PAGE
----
So far, Salesforce.com looks pretty intriguing to me; however, I am currently not in a position to take advantage of your software.
I know some folks with some influence at bigger companies, and I will do my best to bring your services to their attention, but I’m honestly a bit annoyed at the rate of your correspondence. As a matter of fact, I don’t want to make them put in their own information to watch your demo videos because I’m afraid you would call/e-mail them too much and they would be turned off from your company/service.
Within an hour I had 2 e-mails and 1 phone call from you (I hung up on your phone call because I was eating lunch with my family). Please refrain from contacting me as this is my personal information. I will contact you if I have questions or need additional information about your website.
Thank you.
  • 1 month later, I received the following e-mail:
Just wanted to see if you are still interested in salesforce.comwe have some exciting new updates we are about to release and wanted to see if that is something worth taking a look at?
  • I responded that I was officially uninterested due to the lack of adherence to my request to not receive further e-mails.
  • One month later…I received this same e-mail again.
  • My response: “No.”
Just because e-mail is slightly less offensive, does not mean you can treat this medium like a telemarketer. Your approach should be adjusted to suit your medium!
E-mails can be more easily customized, and address books are easier to manage (and can even be managed by one person) – Don’t just treat your e-mail contacts like your phone contacts, with identical, generic, incrementally-repeating messages!!!
Salesforce.com, I thought you’d be better at sales than this!!!

A long time ago, I bought a Sansa Fuze Mp3 player (as it was half of the price of the iPod with the same amount of memory). It has lasted several years with moderate usage, it has lived through some very extreme environmental conditions, and it’s still working to this day.

Side Note: I’m also a fan of how SanDisk does business: the Mp3 player just acts like a folder when docked to your computer (so you can just ‘click’ and ‘drag’ to add new songs…no need to work through a software like iTunes).

Honestly, it has  been a great little Mp3 player, but it has some quirks that drive me crazy!!!

  • First of all, when you’re trying to move within your song list, you have to spin the wheel to advance to the next song (you can’t just click ‘down’ or ‘up’).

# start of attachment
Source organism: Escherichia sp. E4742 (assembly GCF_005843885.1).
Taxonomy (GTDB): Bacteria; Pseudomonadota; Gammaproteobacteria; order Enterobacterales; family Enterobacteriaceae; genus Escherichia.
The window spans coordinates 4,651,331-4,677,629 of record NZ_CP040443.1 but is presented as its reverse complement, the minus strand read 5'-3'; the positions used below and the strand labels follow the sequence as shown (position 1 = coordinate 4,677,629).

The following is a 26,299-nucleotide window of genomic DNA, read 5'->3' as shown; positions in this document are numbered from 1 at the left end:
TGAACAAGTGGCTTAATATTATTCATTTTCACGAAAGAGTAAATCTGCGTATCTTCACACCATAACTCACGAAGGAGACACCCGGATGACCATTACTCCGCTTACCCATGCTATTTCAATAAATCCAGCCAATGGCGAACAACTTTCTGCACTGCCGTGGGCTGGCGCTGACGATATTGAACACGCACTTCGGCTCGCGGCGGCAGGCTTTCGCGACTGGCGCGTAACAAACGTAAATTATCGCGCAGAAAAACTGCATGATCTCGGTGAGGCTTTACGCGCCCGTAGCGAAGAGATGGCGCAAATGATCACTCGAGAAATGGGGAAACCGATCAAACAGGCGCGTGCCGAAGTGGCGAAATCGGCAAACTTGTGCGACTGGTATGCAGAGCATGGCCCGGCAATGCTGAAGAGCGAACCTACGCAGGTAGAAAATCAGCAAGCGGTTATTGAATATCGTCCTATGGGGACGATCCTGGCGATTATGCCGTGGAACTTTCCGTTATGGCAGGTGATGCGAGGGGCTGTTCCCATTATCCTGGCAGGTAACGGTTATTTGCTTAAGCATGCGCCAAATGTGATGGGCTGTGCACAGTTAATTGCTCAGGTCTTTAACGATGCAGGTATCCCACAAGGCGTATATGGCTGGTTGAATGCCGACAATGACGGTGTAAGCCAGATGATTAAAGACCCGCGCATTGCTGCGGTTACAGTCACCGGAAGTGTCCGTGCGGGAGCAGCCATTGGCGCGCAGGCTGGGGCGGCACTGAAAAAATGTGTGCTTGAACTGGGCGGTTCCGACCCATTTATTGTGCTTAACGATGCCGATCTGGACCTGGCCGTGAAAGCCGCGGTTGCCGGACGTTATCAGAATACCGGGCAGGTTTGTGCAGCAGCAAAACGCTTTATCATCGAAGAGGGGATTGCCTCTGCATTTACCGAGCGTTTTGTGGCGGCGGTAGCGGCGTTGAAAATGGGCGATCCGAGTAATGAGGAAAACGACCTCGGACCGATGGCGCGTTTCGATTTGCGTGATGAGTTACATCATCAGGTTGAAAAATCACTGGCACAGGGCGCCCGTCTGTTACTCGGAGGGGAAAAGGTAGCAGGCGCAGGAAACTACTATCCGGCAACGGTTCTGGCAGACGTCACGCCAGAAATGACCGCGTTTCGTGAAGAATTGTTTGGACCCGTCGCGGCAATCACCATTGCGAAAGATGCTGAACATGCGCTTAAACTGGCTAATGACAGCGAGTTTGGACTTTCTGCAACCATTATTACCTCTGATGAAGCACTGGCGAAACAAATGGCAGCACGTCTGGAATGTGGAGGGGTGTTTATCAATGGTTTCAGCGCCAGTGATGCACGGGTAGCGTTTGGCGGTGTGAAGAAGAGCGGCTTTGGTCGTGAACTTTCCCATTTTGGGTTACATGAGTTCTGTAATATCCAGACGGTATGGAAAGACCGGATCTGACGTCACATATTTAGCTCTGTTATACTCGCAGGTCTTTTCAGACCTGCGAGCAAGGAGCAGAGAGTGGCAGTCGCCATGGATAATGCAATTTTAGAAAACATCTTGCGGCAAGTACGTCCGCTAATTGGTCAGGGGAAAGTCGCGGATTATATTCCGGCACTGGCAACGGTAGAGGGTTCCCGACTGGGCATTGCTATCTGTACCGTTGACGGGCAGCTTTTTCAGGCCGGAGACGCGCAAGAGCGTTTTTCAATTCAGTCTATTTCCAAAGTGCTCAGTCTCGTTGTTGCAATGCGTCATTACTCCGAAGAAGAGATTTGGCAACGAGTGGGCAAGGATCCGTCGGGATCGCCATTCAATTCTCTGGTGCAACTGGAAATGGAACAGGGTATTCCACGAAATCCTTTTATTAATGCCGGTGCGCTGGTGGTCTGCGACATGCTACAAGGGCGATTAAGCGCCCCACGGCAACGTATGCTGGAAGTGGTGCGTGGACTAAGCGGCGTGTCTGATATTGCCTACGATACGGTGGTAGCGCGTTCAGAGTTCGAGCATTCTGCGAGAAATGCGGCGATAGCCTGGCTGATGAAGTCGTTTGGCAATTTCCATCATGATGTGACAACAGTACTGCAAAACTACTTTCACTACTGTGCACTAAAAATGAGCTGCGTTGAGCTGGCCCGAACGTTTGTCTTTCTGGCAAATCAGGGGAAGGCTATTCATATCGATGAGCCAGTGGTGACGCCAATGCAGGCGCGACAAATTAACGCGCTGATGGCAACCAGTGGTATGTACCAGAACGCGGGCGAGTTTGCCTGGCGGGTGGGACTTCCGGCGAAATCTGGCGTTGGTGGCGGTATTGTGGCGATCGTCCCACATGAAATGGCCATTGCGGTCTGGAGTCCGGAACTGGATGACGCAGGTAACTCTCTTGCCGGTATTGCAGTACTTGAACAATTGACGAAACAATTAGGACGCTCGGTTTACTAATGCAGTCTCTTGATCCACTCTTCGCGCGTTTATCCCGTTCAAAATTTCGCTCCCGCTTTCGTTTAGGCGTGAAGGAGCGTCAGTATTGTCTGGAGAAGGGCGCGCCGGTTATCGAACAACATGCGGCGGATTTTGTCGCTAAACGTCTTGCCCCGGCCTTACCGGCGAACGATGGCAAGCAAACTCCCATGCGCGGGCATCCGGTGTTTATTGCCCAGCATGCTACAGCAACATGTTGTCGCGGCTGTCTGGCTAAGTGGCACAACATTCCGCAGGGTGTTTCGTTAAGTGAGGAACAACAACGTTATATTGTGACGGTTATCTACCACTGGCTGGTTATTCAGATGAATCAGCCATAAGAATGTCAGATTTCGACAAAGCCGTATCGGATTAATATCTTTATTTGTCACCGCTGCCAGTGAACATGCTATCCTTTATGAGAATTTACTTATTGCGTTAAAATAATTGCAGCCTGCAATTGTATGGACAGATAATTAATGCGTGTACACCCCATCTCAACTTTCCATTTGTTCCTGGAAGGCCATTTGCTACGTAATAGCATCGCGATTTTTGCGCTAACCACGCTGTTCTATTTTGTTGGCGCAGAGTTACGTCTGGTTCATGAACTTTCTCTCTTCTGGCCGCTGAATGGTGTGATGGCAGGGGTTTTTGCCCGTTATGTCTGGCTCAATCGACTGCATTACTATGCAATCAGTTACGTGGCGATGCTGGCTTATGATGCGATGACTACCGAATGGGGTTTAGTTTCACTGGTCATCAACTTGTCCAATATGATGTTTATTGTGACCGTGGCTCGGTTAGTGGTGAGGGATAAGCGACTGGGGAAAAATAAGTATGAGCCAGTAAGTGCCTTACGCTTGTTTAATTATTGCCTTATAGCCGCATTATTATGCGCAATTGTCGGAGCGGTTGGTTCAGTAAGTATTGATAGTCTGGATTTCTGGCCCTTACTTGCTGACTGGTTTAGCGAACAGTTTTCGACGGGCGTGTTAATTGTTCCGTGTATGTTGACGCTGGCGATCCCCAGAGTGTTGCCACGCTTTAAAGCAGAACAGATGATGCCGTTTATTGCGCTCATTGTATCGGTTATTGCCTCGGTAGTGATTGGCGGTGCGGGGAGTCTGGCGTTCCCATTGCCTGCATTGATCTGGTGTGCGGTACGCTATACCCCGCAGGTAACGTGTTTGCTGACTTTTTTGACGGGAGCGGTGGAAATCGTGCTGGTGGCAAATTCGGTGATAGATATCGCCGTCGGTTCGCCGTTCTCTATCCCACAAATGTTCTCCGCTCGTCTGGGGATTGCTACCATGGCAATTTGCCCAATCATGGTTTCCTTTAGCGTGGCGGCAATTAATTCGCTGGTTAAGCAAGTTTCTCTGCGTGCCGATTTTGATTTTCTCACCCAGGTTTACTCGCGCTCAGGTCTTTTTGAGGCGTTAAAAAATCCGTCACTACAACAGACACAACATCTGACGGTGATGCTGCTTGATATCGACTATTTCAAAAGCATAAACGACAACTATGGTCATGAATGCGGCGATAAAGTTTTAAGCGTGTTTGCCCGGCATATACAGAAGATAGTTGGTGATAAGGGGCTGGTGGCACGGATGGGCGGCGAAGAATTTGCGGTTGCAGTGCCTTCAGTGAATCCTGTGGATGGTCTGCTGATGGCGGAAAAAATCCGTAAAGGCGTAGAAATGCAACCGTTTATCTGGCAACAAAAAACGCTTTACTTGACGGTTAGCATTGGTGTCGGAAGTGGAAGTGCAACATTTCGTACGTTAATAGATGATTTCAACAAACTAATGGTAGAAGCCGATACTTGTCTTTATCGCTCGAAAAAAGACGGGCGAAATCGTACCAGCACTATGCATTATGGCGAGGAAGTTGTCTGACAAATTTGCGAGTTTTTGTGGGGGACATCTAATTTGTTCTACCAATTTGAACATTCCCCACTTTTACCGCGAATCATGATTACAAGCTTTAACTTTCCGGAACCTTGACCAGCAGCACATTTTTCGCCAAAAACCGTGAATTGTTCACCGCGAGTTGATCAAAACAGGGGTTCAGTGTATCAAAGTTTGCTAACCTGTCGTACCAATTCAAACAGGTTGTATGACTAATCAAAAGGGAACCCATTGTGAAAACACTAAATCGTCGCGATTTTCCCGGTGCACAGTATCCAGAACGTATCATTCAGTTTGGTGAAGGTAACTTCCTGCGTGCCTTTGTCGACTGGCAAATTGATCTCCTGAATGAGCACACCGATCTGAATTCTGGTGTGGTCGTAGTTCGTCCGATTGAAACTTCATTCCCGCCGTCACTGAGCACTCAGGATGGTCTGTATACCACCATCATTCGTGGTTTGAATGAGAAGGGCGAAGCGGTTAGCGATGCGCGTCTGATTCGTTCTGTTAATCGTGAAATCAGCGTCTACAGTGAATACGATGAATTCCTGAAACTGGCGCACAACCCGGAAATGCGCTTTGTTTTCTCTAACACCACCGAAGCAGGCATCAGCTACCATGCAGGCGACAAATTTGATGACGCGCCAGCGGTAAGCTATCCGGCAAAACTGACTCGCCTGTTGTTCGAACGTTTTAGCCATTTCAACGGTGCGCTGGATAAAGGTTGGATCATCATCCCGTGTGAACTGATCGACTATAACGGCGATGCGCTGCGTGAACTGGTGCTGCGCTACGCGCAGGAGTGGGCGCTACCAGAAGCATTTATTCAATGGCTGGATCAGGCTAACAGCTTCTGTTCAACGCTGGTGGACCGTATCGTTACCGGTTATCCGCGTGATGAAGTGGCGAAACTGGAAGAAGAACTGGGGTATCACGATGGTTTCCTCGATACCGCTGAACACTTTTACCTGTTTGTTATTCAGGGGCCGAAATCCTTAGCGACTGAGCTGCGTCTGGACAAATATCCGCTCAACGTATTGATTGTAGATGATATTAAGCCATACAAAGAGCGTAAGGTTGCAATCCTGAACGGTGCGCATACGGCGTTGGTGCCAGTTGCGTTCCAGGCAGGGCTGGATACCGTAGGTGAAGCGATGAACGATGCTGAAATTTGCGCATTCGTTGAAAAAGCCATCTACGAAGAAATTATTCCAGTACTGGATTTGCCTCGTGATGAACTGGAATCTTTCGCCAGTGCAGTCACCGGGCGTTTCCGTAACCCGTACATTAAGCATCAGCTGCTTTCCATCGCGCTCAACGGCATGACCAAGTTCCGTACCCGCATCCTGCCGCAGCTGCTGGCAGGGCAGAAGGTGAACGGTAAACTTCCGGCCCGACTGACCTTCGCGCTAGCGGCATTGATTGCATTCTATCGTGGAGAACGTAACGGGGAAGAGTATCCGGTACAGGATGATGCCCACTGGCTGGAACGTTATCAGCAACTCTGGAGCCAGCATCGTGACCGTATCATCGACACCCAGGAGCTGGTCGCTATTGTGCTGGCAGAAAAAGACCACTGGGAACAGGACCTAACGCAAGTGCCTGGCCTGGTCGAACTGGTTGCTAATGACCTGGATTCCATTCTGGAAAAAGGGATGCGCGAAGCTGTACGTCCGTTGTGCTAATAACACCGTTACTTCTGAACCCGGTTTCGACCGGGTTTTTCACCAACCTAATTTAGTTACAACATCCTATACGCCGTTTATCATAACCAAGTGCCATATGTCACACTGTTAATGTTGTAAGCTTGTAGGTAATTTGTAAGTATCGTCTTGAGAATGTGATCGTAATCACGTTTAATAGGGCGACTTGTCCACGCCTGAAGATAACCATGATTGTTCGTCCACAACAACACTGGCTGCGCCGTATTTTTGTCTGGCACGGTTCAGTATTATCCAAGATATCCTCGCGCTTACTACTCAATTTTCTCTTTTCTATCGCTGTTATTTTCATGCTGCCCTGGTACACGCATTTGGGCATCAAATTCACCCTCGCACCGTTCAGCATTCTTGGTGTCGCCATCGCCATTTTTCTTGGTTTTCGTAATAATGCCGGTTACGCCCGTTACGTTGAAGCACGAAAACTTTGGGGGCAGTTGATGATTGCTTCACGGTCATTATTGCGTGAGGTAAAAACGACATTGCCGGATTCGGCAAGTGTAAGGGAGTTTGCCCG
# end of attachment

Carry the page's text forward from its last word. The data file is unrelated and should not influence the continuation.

• Secondly, there is no way to jump to ‘fast scroll mode’. If you want something in the middle of the alphabet, you have to scroll, scroll, scroll until you get there (I wish you could just press and hold)!!!
  • Thirdly, you cannot loop around the alphabet (as in, if you want to get from ‘a’ to ‘x’, you have to scroll, scroll, scroll through ‘a’, ‘b’, ‘c’,… all the way to ‘x’. You cannot just go backwards from ‘a’ to ‘z’ to ‘y’ to ‘x’).
  • Finally, you cannot create a playlist on the go. They provide you with a “go list”, which is one pre-named playlist to which you can add a (small) limited amount of songs, but you cannot create a second playlist without hooking the Fuze up to a computer.

Now, the thing that drives me crazy about these little deficiencies are that they can all be alleviated with software, they require no additional hardware whatsoever!!!

Hardware costs money, and some companies have limited cash, so I understand why some companies use cheaper components in their products (I don’t necessarily agree with it all of the time, but I understand it).

The thing about software is that there are only two things that separate the great from the mediocre: time and intelligence (and neither of these should be in short supply)!

(Now, before someone  gets on my case, I know we all have deadlines we need to hit in order to keep up our freshness index, but, if we are in too much of a hurry, we will end up producing a far inferior product that annoys people (anyone else cram for tests in High School/College?!?). Also, I know that your software abilities are limited by the chips on which your software is running, but these chips are cheap compared to most of your hardware components).

Therefore, with this in mind, I really see a strong link between software and overall quality of the product and the company which the product represents. If there are bugs, poorly designed features, or broken links on web pages, it speaks volumes more to me about quality than a cheap part used in an assembly.

I get that your company may not always be able to afford better quality parts, but how can your company not afford to simply pay attention?